Do your kids have nature-deficit disorder?
I am heading out the door, off for a bushwalk to clear my mind and get away from the great indoors. I stop at the front door near my teenage son’s bedroom when I hear a whirring sound then my son’s hushed voice talking to someone. I recognise the tell-tale signals of an Xbox and his readiness for another round of battles with his team of online gamers. I poke my head around his bedroom door, look at his teenage bedroom mess and gadgetry scattered here and there and ask my prostrate son whether he would care to join me for a bushwalk. With a look of confusion and distaste, a grimace merging with incredulity, he quickly gives his response without any verbal expression. The prospect of being in nature is an anathema to the virtual world of gaming he inhabits.
Most parents of teens and under will understand this world of teenage retreat into their private spaces, their technological immersion, whether it be in the Xbox, computer games or social media. While this trend of increasing indoor play has been happening over the past 40 years, it is really within the past 10 to 20 years with the advent of gaming (especially online games) and social media that this virtual world has so dominated the lives of younger people, including those in their 20s.
The term Nature-Deficit Disorder describes the effects of this enforced alienation from outdoors play and exploration.
The consequence of this is a reduction in time spent playing or interacting with others in nature or the outdoors in all its permutations, with the exception of organised youth sporting activities. While kids do get outdoors for unorganised play, of course, it is substantially less than it used to be. What are the consequences of this and how can you as a parent encourage your kids to spend more time outdoors?
Childhood play’s changing nature
In 2011, the Australian environmental organisation Planet Ark commissioned a report and associated online survey of over 1000 people aged between 14 and 65 to investigate childhood interaction with nature — current and past — and how this interaction is changing. It found that within a single generation we have become a nation of indoor sitters, with only one in 10 children playing outside once a week. It found a substantial decline in the amount of time spent outdoors, with parents reporting that only 35 per cent of their children played outdoors every day, compared to 72 per cent of respondents saying that they played outdoors every day as kids themselves. Studies have indicated that the primary reasons for this reduced outdoor playtime are increasing preference for watching television, gaming, computer games and social media; perceptions of increased threats from crime; and parents’ lack of time or supervision.
The growth of television, internet and video game cultures, alongside the decrease in opportunities for experiential play, has taken away the type of outdoor play that helped children explore, understand and appreciate their local environments. Even when children get outdoors, it’s often more likely to be for supervised or structured activities such as sports. We are therefore seeing a vastly different approach to childhood and teenage free time or playtime than previous generations. The vastly reduced outdoors time means much less interaction with the natural world.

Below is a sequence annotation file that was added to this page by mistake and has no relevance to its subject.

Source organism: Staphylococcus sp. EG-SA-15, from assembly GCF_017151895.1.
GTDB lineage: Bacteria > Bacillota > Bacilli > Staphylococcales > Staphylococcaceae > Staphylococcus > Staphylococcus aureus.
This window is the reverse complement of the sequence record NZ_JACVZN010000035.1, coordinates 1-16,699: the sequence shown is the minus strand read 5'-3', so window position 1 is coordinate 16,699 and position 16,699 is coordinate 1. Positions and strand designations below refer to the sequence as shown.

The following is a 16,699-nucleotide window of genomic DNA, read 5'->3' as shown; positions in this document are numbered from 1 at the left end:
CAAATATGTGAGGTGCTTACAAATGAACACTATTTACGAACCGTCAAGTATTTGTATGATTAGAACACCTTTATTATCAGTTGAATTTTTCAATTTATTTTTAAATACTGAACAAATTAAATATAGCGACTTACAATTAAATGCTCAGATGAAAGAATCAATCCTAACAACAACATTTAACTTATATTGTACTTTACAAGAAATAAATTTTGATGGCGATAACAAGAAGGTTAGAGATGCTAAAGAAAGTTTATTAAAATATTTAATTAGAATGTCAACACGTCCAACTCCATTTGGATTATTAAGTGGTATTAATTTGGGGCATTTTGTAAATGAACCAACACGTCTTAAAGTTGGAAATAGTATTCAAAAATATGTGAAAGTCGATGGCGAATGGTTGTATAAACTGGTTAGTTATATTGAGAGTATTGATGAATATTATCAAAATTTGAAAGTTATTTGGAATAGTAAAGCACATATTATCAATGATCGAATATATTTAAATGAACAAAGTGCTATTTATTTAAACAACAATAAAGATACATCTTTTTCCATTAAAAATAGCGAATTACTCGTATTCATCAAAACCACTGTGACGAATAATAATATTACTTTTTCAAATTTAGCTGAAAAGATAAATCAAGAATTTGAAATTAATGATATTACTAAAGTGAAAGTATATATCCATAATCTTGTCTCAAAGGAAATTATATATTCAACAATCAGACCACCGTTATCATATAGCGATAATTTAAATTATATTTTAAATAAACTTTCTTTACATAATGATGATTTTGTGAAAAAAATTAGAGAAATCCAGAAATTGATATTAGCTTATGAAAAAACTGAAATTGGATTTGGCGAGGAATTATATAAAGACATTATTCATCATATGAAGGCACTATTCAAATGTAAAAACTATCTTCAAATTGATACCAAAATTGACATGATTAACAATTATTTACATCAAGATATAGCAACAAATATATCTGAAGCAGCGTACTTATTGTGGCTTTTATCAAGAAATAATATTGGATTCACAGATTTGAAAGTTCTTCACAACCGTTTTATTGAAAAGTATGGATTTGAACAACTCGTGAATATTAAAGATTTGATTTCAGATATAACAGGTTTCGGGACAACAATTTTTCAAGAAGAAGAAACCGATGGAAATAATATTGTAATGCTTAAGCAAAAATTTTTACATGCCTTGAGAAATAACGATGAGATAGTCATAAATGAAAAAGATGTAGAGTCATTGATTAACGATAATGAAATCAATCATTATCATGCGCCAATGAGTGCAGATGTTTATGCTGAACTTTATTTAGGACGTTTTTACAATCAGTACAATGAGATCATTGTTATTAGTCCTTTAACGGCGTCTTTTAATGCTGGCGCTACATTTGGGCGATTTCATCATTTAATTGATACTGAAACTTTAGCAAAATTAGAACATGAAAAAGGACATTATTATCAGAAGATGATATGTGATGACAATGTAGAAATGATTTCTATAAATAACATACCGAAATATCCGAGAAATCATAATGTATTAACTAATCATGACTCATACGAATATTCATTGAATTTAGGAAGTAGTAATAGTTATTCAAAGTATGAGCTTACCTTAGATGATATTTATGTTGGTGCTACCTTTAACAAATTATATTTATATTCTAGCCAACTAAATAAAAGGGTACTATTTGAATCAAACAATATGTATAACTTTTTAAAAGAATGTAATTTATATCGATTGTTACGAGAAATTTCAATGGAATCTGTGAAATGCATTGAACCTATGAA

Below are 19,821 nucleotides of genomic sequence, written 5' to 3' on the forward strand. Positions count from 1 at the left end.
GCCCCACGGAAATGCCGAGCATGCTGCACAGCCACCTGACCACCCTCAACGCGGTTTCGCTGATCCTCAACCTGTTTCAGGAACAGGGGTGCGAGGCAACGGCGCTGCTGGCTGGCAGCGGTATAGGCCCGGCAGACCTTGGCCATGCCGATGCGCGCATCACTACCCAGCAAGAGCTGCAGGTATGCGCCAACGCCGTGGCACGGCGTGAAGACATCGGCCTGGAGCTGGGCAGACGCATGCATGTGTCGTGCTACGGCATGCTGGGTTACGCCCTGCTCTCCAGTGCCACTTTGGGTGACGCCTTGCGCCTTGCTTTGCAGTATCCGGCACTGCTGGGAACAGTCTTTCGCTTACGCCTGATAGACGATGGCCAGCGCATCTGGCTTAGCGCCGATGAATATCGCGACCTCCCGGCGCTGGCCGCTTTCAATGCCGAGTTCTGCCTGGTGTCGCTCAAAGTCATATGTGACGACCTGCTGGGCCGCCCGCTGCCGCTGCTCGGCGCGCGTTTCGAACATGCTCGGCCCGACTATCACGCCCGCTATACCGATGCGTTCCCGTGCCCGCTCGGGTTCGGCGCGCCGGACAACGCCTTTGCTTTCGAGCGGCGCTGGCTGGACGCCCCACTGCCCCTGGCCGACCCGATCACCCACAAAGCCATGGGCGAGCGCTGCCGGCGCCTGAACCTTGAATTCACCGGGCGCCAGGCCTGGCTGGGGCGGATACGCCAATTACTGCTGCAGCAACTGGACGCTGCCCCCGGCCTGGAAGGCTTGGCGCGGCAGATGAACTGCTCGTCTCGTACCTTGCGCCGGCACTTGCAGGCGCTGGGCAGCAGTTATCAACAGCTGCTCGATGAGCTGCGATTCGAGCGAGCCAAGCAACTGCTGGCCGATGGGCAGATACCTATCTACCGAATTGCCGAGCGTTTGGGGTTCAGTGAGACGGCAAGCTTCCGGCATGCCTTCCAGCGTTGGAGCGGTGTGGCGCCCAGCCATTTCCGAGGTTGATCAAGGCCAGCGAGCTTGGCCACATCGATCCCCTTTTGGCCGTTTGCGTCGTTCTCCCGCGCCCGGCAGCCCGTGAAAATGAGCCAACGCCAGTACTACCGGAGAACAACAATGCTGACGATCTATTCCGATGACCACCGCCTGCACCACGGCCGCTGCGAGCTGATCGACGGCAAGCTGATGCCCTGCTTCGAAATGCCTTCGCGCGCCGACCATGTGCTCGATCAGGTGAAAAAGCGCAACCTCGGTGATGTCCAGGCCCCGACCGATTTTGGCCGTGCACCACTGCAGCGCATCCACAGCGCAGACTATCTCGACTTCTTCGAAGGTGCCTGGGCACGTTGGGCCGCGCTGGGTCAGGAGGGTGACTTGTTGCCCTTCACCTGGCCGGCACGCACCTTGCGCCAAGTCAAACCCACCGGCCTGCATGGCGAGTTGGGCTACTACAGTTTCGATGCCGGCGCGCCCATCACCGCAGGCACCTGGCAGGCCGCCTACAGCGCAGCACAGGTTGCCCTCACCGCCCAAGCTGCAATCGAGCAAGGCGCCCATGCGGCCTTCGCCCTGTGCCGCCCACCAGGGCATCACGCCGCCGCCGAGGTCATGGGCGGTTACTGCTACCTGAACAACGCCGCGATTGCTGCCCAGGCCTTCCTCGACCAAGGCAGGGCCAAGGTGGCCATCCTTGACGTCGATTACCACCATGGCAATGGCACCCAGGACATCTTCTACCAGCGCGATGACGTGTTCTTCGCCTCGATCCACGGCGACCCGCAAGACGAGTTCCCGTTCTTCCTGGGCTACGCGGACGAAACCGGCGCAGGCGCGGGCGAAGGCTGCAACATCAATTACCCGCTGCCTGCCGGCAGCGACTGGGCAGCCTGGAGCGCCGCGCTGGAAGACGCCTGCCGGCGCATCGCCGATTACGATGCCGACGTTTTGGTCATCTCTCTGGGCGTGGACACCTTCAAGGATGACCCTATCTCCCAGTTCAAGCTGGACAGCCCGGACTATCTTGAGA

The term Nature-Deficit Disorder describes the effects of this enforced alienation from outdoors play and exploration. It is not a medical term but rather a reference to wellbeing outcomes of inadequate physical activity outside, such as diminished perceptual capacity, attention difficulties and higher rates of physical and emotional illnesses from diminished immune functioning.
Impacts of excessive indoor lifestyles
These days, indoor time is substantially dominated by technology and physical inactivity. Some estimates put the screen time of children at up to four hours each day. There are consequences of this. The sedentary nature of excessive indoor living, along with increased caloric intake, is perhaps a significant contributing factor to the global obesity epidemic. The close links between obesity, depression, stress and anxiety indicate there is likely to be a high cost to mental health if the current generation does not change its sedentary, indoor lifestyles. Indeed, some social commentators have expressed the concern that the increased sedentary nature of modern living is undermining physical and psychological wellbeing of children and adults and this may lead to decreased life expectancy.
There may be positive impacts of children’s use of certain strategy or adventure computer and game-station games. Skills that may be developed include problem solving and logic, hand-eye co-ordination, multitasking and managing multiple objectives, concentration and memory, and teamwork with multi-player games.
A 2013 study by Berlin’s Max Planck Institute for Human Development and St Hedwig Hospital found in those who played Super Mario 64 for 30 minutes a day over two months a significant grey-matter increase in regions of the brain that are crucial for spatial navigation, strategic planning, working memory and motor performance. While indoor play does not always involve heavy or addictive use of screens, it invariably does for many children. There are numerous potential negative consequences of excessive television, computer and game-station use. These include:
- An increase in impulsive behaviour and attention problems.
- Through addictive behaviour towards gaming, children are more likely to experience depression, anxiety, social phobia and reduced school performance, according to the US National Institute for Media and the Family.
- Games can both hurt and help children’s attention issues. They can improve the ability to concentrate in short bursts but damage long-term concentration.
- Deleterious effects on health, including obesity, seizures and postural, muscular and skeletal disorders, such as tendonitis, nerve compression and carpal tunnel syndrome.
- Children who play more violent video games are more likely to have increased aggressive thoughts, feelings and behaviours.
- Social isolation, particularly face-to-face interaction.
Benefits of nature-based activities